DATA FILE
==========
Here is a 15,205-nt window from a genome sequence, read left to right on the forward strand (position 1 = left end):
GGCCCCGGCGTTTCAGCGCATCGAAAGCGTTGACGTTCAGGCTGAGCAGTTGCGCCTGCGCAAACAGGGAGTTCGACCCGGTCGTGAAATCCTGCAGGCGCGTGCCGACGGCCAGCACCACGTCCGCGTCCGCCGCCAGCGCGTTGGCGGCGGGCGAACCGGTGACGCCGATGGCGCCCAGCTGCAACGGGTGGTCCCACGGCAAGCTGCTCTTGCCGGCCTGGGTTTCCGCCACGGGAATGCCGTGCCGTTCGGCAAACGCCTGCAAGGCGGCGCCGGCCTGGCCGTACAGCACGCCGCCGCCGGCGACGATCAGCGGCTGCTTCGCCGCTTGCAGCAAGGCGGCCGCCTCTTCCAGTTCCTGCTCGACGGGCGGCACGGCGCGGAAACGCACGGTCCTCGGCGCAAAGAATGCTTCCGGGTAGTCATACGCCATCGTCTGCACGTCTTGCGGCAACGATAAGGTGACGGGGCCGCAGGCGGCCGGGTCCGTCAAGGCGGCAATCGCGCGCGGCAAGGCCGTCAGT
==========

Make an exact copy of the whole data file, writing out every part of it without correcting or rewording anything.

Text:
Here is a 15,205-nt window from a genome sequence, read left to right on the forward strand (position 1 = left end):
GGCCCCGGCGTTTCAGCGCATCGAAAGCGTTGACGTTCAGGCTGAGCAGTTGCGCCTGCGCAAACAGGGAGTTCGACCCGGTCGTGAAATCCTGCAGGCGCGTGCCGACGGCCAGCACCACGTCCGCGTCCGCCGCCAGCGCGTTGGCGGCGGGCGAACCGGTGACGCCGATGGCGCCCAGCTGCAACGGGTGGTCCCACGGCAAGCTGCTCTTGCCGGCCTGGGTTTCCGCCACGGGAATGCCGTGCCGTTCGGCAAACGCCTGCAAGGCGGCGCCGGCCTGGCCGTACAGCACGCCGCCGCCGGCGACGATCAGCGGCTGCTTCGCCGCTTGCAGCAAGGCGGCCGCCTCTTCCAGTTCCTGCTCGACGGGCGGCACGGCGCGGAAACGCACGGTCCTCGGCGCAAAGAATGCTTCCGGGTAGTCATACGCCATCGTCTGCACGTCTTGCGGCAACGATAAGGTGACGGGGCCGCAGGCGGCCGGGTCCGTCAAGGCGGCAATCGCGCGCGGCAAGGCCGTCAGT